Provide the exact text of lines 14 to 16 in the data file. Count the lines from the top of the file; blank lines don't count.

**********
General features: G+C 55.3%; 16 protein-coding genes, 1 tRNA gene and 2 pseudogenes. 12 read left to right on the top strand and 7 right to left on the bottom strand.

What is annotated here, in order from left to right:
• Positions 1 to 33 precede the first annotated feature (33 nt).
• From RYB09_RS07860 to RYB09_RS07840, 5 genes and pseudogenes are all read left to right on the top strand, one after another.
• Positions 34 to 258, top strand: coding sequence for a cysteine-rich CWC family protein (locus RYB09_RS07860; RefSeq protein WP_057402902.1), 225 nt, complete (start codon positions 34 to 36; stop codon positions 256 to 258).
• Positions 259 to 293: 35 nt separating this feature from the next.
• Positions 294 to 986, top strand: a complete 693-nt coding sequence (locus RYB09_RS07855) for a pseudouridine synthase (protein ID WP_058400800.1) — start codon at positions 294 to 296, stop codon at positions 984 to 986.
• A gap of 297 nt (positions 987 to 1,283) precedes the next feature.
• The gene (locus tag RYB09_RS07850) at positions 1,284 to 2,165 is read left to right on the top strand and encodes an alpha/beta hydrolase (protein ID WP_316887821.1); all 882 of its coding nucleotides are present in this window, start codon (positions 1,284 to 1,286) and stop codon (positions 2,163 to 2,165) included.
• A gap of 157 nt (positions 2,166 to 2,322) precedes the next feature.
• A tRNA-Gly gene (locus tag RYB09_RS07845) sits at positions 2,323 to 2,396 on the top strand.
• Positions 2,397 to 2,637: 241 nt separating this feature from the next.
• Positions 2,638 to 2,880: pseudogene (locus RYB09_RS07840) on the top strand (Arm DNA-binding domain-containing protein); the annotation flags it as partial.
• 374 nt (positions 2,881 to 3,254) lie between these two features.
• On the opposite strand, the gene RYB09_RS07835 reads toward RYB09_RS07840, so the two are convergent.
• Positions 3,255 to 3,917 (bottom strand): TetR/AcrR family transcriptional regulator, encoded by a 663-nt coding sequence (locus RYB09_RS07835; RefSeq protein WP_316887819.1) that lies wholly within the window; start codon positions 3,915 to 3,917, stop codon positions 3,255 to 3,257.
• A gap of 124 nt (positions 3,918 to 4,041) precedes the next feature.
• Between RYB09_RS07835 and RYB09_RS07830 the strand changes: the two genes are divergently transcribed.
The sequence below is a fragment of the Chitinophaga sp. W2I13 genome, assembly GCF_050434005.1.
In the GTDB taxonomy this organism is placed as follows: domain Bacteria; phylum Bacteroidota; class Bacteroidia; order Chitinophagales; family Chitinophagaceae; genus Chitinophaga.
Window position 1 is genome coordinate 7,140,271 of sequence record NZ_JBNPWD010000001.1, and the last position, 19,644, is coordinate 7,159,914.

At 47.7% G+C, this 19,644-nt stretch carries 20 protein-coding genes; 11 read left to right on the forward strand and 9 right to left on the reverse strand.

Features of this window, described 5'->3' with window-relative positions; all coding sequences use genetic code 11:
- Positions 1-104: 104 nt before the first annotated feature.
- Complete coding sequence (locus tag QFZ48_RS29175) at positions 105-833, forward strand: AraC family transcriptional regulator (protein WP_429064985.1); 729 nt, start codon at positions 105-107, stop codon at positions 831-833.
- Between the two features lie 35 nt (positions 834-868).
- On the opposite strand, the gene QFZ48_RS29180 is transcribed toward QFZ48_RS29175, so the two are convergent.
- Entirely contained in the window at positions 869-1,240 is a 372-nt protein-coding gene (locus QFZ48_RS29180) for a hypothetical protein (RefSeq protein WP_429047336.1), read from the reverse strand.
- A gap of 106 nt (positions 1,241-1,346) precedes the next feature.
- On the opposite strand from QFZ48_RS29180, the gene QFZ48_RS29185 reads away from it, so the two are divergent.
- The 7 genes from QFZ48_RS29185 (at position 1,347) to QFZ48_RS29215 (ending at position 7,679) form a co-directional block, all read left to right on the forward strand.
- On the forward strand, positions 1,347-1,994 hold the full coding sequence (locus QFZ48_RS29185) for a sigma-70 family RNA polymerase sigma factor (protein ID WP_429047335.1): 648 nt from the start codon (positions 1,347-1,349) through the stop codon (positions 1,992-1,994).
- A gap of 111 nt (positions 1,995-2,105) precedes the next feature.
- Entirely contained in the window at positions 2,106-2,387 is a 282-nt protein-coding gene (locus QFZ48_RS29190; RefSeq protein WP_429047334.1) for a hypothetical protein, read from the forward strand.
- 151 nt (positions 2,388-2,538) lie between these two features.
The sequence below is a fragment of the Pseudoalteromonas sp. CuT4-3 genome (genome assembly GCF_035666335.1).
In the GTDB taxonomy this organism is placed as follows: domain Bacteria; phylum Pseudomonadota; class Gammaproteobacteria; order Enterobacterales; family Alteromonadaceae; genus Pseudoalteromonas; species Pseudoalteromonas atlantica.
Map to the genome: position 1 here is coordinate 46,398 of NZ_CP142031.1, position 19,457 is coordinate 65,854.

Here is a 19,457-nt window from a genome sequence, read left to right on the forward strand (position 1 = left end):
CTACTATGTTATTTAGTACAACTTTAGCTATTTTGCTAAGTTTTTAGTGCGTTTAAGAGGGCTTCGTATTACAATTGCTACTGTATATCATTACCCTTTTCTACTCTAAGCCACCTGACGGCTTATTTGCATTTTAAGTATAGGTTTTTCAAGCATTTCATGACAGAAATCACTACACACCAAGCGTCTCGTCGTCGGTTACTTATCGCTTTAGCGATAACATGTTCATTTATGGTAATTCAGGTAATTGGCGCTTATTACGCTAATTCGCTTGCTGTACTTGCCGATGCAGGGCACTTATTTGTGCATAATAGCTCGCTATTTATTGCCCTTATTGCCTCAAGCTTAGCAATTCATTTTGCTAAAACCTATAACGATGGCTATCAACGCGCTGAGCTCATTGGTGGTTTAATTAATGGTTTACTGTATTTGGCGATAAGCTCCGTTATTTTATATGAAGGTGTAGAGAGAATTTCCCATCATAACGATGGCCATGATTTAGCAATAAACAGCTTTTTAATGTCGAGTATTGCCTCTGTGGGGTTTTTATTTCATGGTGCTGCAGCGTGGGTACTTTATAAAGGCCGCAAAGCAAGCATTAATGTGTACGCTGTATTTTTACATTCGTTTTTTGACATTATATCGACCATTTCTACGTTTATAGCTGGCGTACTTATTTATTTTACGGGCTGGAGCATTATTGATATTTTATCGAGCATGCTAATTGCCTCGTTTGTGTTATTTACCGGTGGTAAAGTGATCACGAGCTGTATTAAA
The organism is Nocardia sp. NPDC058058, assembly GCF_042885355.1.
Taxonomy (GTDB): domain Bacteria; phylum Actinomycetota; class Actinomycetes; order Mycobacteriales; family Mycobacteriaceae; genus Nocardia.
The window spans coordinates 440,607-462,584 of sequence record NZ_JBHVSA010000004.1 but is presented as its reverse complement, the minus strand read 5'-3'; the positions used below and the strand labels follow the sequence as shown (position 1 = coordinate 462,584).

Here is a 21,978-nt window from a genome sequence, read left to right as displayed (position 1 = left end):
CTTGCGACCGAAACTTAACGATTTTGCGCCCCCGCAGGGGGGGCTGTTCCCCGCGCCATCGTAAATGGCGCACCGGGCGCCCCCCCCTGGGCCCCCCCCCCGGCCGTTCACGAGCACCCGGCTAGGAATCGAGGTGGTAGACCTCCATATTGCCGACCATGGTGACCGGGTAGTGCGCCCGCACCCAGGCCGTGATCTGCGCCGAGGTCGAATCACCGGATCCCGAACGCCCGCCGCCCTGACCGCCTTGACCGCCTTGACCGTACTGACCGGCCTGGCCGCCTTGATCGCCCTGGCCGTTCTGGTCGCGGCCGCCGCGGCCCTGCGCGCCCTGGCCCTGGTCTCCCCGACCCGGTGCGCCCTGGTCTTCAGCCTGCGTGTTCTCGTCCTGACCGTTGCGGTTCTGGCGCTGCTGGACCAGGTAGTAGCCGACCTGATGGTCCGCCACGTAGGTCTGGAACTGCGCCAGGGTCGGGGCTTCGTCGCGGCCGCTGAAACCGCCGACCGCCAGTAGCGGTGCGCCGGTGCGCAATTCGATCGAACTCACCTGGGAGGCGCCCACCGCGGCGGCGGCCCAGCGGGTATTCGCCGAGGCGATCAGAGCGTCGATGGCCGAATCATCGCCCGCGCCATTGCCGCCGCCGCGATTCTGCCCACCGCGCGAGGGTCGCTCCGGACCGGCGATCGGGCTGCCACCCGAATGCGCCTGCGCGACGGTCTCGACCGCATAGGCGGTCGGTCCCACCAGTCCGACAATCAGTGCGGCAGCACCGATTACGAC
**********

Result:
• 374 nt (positions 2,881 to 3,254) lie between these two features.
• On the opposite strand, the gene RYB09_RS07835 reads toward RYB09_RS07840, so the two are convergent.
• Positions 3,255 to 3,917 (bottom strand): TetR/AcrR family transcriptional regulator, encoded by a 663-nt coding sequence (locus RYB09_RS07835; RefSeq protein WP_316887819.1) that lies wholly within the window; start codon positions 3,915 to 3,917, stop codon positions 3,255 to 3,257.